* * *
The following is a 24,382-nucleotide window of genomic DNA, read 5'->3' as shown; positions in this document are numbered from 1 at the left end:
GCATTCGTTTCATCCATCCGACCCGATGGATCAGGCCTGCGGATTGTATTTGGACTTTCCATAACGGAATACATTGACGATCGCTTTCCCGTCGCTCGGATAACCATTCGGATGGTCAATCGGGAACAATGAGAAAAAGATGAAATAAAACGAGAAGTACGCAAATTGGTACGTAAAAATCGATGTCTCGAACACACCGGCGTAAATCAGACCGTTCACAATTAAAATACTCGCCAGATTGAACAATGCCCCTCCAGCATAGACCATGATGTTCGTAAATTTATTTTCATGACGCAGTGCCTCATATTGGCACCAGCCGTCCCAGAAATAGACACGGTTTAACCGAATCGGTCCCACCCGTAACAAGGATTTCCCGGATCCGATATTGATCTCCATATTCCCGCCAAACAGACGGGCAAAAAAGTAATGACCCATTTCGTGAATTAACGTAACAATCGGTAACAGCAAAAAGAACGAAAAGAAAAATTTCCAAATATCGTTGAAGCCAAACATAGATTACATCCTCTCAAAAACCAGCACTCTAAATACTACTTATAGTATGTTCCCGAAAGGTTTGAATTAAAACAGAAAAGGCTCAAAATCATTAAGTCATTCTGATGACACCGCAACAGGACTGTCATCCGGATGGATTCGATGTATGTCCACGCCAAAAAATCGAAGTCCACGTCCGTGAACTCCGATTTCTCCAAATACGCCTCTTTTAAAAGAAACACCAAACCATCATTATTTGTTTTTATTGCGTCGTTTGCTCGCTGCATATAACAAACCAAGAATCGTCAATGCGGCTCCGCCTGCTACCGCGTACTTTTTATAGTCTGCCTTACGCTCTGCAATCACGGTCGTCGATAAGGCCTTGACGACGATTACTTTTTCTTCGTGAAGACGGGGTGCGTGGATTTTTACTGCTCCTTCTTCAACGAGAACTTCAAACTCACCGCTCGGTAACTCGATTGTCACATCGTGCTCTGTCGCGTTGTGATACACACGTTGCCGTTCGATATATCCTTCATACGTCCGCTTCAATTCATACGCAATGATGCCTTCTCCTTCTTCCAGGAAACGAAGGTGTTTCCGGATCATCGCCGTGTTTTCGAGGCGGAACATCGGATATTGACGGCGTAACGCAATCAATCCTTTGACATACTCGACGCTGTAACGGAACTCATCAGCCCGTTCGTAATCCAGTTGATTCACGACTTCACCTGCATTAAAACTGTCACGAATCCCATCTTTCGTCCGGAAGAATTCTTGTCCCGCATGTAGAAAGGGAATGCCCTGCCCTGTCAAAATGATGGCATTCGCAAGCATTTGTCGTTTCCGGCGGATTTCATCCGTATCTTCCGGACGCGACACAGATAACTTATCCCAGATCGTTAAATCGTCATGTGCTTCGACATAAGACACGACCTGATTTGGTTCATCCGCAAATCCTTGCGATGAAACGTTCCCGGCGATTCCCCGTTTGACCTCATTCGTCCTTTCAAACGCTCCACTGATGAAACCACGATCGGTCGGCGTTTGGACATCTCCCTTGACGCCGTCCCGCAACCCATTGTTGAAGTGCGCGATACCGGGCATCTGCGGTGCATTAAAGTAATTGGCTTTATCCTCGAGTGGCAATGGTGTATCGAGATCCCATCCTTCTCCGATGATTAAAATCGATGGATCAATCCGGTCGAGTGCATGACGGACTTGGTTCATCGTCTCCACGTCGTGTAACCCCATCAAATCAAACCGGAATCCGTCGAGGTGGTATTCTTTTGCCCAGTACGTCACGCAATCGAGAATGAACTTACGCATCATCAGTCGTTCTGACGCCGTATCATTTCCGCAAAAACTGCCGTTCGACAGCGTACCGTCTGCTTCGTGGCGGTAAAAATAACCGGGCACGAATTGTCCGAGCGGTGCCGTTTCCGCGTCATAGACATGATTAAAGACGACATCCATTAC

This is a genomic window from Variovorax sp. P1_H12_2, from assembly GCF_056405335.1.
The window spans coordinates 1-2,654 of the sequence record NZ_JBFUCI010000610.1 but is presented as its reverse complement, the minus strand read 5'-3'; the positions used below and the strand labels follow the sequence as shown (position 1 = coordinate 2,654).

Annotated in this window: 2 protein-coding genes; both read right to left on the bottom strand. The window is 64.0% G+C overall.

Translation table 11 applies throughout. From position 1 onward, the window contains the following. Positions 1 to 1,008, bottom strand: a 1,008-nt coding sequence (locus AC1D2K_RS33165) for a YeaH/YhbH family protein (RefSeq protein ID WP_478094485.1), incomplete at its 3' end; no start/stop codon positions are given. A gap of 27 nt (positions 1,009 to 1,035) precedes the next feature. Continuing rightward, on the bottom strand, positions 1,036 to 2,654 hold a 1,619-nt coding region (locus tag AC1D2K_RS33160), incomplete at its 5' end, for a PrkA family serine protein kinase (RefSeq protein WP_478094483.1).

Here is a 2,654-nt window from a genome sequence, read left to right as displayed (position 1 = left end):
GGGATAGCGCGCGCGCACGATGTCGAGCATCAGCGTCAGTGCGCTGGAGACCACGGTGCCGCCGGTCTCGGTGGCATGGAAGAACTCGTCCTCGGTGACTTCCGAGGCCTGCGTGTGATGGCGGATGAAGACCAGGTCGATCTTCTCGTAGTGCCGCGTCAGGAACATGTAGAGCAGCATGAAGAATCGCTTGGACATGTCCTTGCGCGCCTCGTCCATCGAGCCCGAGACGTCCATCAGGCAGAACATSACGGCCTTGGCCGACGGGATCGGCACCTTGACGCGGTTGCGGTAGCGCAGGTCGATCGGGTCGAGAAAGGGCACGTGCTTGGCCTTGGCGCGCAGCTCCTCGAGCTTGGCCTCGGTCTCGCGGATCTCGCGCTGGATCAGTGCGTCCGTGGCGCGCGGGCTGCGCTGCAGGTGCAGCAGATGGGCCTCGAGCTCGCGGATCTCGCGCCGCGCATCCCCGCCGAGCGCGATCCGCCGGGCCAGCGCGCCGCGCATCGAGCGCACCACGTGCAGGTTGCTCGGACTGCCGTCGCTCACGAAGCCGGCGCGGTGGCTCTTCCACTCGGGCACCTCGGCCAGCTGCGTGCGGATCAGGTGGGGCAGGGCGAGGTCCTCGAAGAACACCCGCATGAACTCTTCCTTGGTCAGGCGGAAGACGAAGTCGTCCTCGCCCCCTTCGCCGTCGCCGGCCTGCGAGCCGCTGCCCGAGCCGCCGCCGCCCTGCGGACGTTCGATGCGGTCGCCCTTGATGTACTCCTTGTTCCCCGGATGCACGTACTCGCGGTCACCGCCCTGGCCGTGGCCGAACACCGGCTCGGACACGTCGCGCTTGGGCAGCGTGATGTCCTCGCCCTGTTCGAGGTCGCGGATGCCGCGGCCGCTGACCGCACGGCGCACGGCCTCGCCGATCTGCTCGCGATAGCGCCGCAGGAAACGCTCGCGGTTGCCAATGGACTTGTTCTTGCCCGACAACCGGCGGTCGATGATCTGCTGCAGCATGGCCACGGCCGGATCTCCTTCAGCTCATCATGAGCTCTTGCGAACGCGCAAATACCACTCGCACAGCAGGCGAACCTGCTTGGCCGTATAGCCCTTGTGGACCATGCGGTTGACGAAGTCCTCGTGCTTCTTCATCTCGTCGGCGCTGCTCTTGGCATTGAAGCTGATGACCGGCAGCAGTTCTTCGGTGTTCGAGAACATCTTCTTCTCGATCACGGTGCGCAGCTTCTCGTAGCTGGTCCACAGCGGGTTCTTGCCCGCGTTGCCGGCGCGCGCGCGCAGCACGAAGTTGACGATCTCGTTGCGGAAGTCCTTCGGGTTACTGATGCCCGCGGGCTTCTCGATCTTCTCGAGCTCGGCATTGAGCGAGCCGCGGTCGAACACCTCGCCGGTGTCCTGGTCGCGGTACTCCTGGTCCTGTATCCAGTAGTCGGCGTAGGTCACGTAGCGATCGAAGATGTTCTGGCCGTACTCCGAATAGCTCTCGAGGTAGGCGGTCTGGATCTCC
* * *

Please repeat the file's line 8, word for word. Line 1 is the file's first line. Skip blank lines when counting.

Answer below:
GGGATAGCGCGCGCGCACGATGTCGAGCATCAGCGTCAGTGCGCTGGAGACCACGGTGCCGCCGGTCTCGGTGGCATGGAAGAACTCGTCCTCGGTGACTTCCGAGGCCTGCGTGTGATGGCGGATGAAGACCAGGTCGATCTTCTCGTAGTGCCGCGTCAGGAACATGTAGAGCAGCATGAAGAATCGCTTGGACATGTCCTTGCGCGCCTCGTCCATCGAGCCCGAGACGTCCATCAGGCAGAACATSACGGCCTTGGCCGACGGGATCGGCACCTTGACGCGGTTGCGGTAGCGCAGGTCGATCGGGTCGAGAAAGGGCACGTGCTTGGCCTTGGCGCGCAGCTCCTCGAGCTTGGCCTCGGTCTCGCGGATCTCGCGCTGGATCAGTGCGTCCGTGGCGCGCGGGCTGCGCTGCAGGTGCAGCAGATGGGCCTCGAGCTCGCGGATCTCGCGCCGCGCATCCCCGCCGAGCGCGATCCGCCGGGCCAGCGCGCCGCGCATCGAGCGCACCACGTGCAGGTTGCTCGGACTGCCGTCGCTCACGAAGCCGGCGCGGTGGCTCTTCCACTCGGGCACCTCGGCCAGCTGCGTGCGGATCAGGTGGGGCAGGGCGAGGTCCTCGAAGAACACCCGCATGAACTCTTCCTTGGTCAGGCGGAAGACGAAGTCGTCCTCGCCCCCTTCGCCGTCGCCGGCCTGCGAGCCGCTGCCCGAGCCGCCGCCGCCCTGCGGACGTTCGATGCGGTCGCCCTTGATGTACTCCTTGTTCCCCGGATGCACGTACTCGCGGTCACCGCCCTGGCCGTGGCCGAACACCGGCTCGGACACGTCGCGCTTGGGCAGCGTGATGTCCTCGCCCTGTTCGAGGTCGCGGATGCCGCGGCCGCTGACCGCACGGCGCACGGCCTCGCCGATCTGCTCGCGATAGCGCCGCAGGAAACGCTCGCGGTTGCCAATGGACTTGTTCTTGCCCGACAACCGGCGGTCGATGATCTGCTGCAGCATGGCCACGGCCGGATCTCCTTCAGCTCATCATGAGCTCTTGCGAACGCGCAAATACCACTCGCACAGCAGGCGAACCTGCTTGGCCGTATAGCCCTTGTGGACCATGCGGTTGACGAAGTCCTCGTGCTTCTTCATCTCGTCGGCGCTGCTCTTGGCATTGAAGCTGATGACCGGCAGCAGTTCTTCGGTGTTCGAGAACATCTTCTTCTCGATCACGGTGCGCAGCTTCTCGTAGCTGGTCCACAGCGGGTTCTTGCCCGCGTTGCCGGCGCGCGCGCGCAGCACGAAGTTGACGATCTCGTTGCGGAAGTCCTTCGGGTTACTGATGCCCGCGGGCTTCTCGATCTTCTCGAGCTCGGCATTGAGCGAGCCGCGGTCGAACACCTCGCCGGTGTCCTGGTCGCGGTACTCCTGGTCCTGTATCCAGTAGTCGGCGTAGGTCACGTAGCGATCGAAGATGTTCTGGCCGTACTCCGAATAGCTCTCGAGGTAGGCGGTCTGGATCTCC